The whimsical yellow sun sporting dark glasses and a broad smile, dog bowls sprinkled with glitter and birdhouses in a rainbow of colors spoke of childhood exuberance and optimism. The arts and crafts lining a hallway, decorating a conference room and beckoning through exterior glass walls at Gulfport Elementary School were painted and glued and framed for a reason.
"To help my teacher," said Jailah Williams, 9. "She's nice, always happy and convincing.''
"Yes. If you say, 'I can't do this,' she'll say, 'Yes, you can.' "
Now third-grade teacher Beth Myers must marshal such positive talk in a fight for her life. Myers has multiple myeloma, a cancer of plasma cells that begins in the bone marrow. In the months since her diagnosis, she and her husband, Bruce, and their 10-year-old daughter, Isabella, have found themselves enveloped in a cocoon of family, friends and colleagues who want to help. Friday, Jailah's art and others from her third-grade class, along with offerings from school staffers and their families, will be for sale at Gulfport's Art Walk to help with expenses.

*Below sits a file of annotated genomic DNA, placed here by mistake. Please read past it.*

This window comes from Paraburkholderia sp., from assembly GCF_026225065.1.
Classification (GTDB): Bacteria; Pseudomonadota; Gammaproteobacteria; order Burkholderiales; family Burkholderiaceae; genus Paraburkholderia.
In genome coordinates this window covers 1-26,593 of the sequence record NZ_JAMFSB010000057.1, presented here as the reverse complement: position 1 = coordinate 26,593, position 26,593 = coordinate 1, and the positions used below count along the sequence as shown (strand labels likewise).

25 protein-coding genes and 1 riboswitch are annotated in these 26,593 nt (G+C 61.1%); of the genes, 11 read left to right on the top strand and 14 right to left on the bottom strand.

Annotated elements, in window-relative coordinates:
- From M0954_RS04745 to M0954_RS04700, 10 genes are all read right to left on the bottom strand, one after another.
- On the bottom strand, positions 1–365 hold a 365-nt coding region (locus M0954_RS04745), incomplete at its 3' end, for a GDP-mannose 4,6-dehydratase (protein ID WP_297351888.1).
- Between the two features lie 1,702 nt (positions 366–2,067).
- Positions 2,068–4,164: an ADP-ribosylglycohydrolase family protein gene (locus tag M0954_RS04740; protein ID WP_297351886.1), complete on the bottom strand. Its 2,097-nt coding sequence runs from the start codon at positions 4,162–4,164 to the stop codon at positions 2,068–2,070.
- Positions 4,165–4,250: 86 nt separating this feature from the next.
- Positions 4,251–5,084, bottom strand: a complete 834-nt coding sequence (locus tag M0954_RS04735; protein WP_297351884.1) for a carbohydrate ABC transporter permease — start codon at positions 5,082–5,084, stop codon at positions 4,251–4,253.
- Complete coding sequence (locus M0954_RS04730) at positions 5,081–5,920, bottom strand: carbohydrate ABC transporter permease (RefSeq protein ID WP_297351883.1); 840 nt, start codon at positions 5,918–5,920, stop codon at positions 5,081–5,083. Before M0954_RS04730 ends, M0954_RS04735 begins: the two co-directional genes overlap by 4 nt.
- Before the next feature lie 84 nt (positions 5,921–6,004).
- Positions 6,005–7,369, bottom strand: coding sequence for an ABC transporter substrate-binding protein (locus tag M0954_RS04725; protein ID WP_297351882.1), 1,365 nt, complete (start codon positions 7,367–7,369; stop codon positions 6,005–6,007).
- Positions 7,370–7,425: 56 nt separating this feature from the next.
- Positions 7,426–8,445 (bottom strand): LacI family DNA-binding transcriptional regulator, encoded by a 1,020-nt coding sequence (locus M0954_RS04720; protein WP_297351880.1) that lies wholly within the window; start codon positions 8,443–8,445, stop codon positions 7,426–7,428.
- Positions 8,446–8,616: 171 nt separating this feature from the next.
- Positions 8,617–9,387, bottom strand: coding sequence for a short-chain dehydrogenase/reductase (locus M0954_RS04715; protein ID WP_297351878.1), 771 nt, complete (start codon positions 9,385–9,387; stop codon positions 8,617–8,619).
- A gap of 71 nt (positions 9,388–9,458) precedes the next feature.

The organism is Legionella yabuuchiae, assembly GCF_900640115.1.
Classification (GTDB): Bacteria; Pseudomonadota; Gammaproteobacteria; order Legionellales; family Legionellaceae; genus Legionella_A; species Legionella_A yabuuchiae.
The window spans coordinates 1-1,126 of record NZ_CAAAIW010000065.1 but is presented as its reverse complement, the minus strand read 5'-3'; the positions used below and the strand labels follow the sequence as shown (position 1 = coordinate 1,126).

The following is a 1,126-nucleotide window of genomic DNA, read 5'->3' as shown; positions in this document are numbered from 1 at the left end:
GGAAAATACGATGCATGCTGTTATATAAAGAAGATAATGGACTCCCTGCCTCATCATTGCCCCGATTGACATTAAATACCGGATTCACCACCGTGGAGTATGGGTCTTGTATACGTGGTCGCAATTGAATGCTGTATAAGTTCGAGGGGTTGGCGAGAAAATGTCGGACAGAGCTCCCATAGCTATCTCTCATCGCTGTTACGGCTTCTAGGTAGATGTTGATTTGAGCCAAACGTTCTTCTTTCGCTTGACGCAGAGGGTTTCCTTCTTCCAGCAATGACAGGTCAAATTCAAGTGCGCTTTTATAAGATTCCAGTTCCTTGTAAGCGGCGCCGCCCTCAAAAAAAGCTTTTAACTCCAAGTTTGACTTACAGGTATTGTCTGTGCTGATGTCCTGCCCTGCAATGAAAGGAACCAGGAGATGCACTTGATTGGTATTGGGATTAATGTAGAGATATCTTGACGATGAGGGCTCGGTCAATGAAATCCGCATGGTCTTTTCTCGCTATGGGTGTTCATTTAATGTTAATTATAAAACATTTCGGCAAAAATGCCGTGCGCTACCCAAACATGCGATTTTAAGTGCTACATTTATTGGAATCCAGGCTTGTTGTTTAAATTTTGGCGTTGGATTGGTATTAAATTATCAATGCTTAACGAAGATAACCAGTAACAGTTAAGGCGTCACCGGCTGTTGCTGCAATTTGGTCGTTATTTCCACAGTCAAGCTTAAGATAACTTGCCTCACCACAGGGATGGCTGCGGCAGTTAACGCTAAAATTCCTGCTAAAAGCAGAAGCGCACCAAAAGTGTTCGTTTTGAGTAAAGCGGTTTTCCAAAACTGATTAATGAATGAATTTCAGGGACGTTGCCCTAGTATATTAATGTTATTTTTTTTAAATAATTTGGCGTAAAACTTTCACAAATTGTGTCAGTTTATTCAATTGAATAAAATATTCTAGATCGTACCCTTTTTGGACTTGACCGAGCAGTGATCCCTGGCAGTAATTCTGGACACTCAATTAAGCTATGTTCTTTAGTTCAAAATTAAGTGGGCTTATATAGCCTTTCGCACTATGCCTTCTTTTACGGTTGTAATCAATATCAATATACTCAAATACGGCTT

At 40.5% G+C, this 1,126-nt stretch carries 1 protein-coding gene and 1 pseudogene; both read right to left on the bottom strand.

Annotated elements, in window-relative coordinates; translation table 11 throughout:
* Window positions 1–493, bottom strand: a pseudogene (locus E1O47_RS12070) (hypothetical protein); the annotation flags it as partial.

This week Myers, 43, paged through the family calendar, its squares filled with reminders and topped with Post-it notes, as she talked about her illness.
"As early as June, I had pain in my thighs,'' she said. "I thought I had torn my muscle. When I went back to school in August, it was painful just to get up and down the stairs and decorate my classroom."
A fitness buff who eschewed elevators and worked out regularly at the Y, Myers went to an orthopedic surgeon, who prescribed Celebrex for what he thought might be arthritis. While the medicine eased the pain, she still couldn't exercise. She asked for an MRI.
She showed up for the results on a Friday, the weekend before Halloween.
"I was grading papers in the waiting room,'' she said, recalling how relaxed and unsuspecting she was.
That day, she learned she had a tumor. "I was in shock."
The multiple myeloma diagnosis came on Nov. 10.